Della Mae

Sunday, Mar 2, 2025
at 7:00pm
  On Sale to Members Only

The Grammy-nominated band Della Mae is full of disrupters. Since the all-female string band formed in Boston in 2009, its ambition has been to disrupt the male-dominated bluegrass scene. The band was ahead of its time in putting women in the forefront, and its name reflects that.

Kimber Ludiker is a two-time Grand National Champion fiddle player and founder of Della Mae. She explained how the band got its name. “Della Mae is a woman who pops up in a lot of bluegrass songs and who’s a victim of physical abuse,” she said. “She done her man wrong, and now he’s gonna get her. From the beginning, this band has been about reclaiming her story and changing the conversation for women, especially those whose stories haven’t been told.”

The band, which includes Ludiker, lead vocalist/guitarist Celia Woodsmith, guitarist Avril Smith, and bassist Vickie Vaughn, is one of the most charismatic and engaging roots bands touring today. They have traveled to more than 30 countries spreading peace and understanding through music. Their mission as a band is to showcase top female musicians and to improve the opportunities for women and girls through advocacy, mentorship, programming, and performing.

The band is known for an up-tempo, rollicking sound in live performances and in its albums as well, although both also reflect some of the turmoil of the last few years as touring stopped because of COVID. Band members, who live in different parts of the country, were unable to play together. In early 2020, just before COVID, Della Mae released Headlight, an album dedicated to celebrating powerful, trailblazing women. They pushed beyond their bluegrass roots and saw the album’s potential as a platform for change.

“So many things have happened that we knew we needed to write about, so we shelved old ideas of what we were supposed to sound like, and just played these songs in the way that felt right,” Ludiker said. Woodsmith added that they didn’t want to meet the expectations of others. “As women living in today’s world, we no longer feel the need to bow down to anything or anyone, and it feels incredibly liberating,” she said.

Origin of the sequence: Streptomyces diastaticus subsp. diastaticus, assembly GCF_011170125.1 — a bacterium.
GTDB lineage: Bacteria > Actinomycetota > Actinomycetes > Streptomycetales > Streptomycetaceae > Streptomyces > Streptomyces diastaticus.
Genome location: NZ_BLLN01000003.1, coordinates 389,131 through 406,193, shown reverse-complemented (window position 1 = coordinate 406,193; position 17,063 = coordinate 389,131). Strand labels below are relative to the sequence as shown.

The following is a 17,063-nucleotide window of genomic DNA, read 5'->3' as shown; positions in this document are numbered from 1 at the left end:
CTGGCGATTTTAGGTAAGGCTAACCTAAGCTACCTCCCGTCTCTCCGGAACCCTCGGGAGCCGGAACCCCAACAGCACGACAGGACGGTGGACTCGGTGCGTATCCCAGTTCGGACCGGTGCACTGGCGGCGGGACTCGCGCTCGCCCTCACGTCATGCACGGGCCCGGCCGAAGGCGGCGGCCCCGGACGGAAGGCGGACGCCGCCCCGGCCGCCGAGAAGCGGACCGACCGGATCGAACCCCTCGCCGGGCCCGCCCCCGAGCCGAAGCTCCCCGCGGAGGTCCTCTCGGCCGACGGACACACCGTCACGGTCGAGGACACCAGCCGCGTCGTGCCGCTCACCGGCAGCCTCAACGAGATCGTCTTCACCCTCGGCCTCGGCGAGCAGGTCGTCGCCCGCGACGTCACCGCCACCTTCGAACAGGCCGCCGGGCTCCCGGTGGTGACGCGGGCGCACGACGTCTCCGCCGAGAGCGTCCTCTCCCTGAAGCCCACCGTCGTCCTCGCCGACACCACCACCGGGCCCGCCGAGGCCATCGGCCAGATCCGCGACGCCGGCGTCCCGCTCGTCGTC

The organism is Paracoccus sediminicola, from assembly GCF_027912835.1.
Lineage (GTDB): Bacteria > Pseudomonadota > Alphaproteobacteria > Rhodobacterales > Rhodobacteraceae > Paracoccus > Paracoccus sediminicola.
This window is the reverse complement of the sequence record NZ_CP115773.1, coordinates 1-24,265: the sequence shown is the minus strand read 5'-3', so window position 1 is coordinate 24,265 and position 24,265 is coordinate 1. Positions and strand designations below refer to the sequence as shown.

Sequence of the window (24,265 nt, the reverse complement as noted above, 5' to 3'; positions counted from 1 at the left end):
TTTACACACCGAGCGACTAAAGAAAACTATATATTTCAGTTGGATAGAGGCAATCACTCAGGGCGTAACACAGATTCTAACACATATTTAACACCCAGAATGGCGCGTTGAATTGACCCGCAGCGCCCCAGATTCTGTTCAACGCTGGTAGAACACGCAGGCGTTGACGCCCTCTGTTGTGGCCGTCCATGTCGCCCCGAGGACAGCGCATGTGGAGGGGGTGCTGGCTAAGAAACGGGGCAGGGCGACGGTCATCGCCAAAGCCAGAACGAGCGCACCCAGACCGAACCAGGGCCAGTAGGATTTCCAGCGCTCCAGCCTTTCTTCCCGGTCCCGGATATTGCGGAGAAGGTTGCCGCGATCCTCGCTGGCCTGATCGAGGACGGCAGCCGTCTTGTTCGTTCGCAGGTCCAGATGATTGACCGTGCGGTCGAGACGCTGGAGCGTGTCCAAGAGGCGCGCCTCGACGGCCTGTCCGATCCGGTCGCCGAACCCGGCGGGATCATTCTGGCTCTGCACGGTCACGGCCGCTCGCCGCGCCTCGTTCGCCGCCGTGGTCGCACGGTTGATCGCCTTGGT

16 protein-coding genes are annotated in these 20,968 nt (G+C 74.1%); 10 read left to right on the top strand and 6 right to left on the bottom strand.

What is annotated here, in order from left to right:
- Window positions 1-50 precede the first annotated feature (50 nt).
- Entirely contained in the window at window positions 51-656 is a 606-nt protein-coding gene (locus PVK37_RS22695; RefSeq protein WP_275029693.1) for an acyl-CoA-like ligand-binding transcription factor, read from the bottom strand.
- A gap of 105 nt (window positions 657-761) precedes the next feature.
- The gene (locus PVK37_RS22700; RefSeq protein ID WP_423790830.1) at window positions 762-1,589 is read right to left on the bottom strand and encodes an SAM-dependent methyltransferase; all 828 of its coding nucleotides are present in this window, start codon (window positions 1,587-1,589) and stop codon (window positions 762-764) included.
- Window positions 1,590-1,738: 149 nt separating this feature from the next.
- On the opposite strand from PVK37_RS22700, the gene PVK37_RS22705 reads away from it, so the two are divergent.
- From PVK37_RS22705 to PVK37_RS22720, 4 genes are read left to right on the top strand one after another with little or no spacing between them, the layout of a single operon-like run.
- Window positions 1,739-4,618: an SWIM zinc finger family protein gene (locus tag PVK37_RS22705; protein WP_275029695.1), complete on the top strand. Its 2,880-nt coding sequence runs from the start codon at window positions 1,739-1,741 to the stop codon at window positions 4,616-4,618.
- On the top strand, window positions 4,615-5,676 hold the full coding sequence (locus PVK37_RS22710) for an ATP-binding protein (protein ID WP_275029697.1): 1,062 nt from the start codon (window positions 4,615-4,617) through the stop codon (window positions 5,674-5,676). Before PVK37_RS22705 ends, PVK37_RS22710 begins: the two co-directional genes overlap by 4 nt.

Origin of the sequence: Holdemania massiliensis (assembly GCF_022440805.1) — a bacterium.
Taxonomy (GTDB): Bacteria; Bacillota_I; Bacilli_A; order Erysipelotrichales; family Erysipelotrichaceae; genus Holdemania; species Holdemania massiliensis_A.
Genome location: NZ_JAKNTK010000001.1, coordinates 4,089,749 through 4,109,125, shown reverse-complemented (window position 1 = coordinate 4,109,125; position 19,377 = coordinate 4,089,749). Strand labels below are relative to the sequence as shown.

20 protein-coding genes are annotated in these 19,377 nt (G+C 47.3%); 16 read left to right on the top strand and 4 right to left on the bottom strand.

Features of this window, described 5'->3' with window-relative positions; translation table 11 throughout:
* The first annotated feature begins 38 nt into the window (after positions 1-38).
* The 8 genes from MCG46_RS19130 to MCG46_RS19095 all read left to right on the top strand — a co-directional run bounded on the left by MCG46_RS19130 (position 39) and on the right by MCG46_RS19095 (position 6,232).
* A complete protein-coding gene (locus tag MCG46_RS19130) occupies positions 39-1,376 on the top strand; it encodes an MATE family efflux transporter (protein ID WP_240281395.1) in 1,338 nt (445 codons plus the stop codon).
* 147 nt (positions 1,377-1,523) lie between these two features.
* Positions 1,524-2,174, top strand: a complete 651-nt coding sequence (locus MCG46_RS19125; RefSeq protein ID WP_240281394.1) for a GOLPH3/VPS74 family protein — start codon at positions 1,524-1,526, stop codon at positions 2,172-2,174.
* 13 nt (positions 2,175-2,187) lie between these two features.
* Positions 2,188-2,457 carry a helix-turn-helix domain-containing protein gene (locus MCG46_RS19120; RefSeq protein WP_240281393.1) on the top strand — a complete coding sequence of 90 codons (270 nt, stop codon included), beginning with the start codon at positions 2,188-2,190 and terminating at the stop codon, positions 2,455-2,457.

In the summer of 2021, after a COVID-enforced hiatus, the band returned to touring and released another album, Family Reunion. The band that had been talking, texting, Zooming, teaching, writing and playing was finally able to get back together and they wanted to record it. Family Reunion is a snapshot of that coming together, playing as a group for the first time in 18 months. The album celebrates surviving a tough time by deepening the bond with a community of fans through weekly live-streamed performances. The album showcases the band’s dyed-in-the-wool bluegrass chops while stretching out lyrically and texturally.

“We are always evolving, changing and growing as a band,” Woodsmith said. “There is always further to grow and more to experiment with musically. To me, this record is about independence, ownership, trust, and family. We relied on our instincts, skills, and musicianship. It is also a bit about catharsis, rising from the ashes of a global pandemic with new skills, songs, and outlook on life.”

Of Family Reunion, the website and radio station Folk Alley had this to say: “Every song on Family Reunion is a little gem of perfection. They shine brightly in all musical facets, with every note in its place but often leading us down unexpected paths.”

Unexpected paths of perfection. That describes Della Mae as well.